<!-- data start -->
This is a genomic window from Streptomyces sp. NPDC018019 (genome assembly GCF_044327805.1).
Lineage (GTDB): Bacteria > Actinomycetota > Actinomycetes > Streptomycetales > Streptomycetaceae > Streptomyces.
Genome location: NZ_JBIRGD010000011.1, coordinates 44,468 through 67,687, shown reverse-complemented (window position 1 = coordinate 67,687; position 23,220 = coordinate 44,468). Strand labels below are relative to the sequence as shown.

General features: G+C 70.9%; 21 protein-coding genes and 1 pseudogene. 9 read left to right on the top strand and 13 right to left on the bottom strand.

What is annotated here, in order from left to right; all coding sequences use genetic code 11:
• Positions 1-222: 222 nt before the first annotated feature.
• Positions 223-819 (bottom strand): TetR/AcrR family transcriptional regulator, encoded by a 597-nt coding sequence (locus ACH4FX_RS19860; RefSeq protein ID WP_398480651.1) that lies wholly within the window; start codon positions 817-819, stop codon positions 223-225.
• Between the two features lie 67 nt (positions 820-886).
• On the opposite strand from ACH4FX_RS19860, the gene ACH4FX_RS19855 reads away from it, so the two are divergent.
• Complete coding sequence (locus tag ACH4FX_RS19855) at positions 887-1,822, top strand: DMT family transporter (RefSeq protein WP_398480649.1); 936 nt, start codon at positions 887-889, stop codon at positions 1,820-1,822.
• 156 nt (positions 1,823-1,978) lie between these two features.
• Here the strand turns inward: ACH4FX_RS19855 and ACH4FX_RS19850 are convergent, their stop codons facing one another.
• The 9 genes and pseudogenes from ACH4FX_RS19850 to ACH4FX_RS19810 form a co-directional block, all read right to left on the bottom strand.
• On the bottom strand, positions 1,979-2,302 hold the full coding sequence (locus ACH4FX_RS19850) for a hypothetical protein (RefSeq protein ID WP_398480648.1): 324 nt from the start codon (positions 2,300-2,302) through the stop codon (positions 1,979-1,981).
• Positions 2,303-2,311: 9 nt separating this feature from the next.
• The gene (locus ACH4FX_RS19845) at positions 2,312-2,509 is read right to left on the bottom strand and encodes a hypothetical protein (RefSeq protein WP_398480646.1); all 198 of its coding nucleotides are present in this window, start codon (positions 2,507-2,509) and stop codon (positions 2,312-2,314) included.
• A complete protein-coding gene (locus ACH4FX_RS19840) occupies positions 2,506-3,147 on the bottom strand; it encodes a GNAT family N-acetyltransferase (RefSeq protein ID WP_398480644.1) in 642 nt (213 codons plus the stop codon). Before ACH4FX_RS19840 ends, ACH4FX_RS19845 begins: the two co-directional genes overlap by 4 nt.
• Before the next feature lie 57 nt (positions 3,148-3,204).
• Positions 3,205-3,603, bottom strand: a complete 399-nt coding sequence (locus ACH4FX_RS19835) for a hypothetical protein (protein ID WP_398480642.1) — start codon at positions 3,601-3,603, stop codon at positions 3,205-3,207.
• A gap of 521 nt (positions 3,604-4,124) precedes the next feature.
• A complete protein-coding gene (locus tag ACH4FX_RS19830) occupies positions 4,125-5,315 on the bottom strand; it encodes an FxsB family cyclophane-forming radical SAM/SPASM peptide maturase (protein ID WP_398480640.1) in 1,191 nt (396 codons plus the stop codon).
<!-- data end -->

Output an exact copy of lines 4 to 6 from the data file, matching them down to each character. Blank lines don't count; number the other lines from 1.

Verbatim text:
General features: G+C 70.9%; 21 protein-coding genes and 1 pseudogene. 9 read left to right on the top strand and 13 right to left on the bottom strand.

What is annotated here, in order from left to right; all coding sequences use genetic code 11:
• Positions 1-222: 222 nt before the first annotated feature.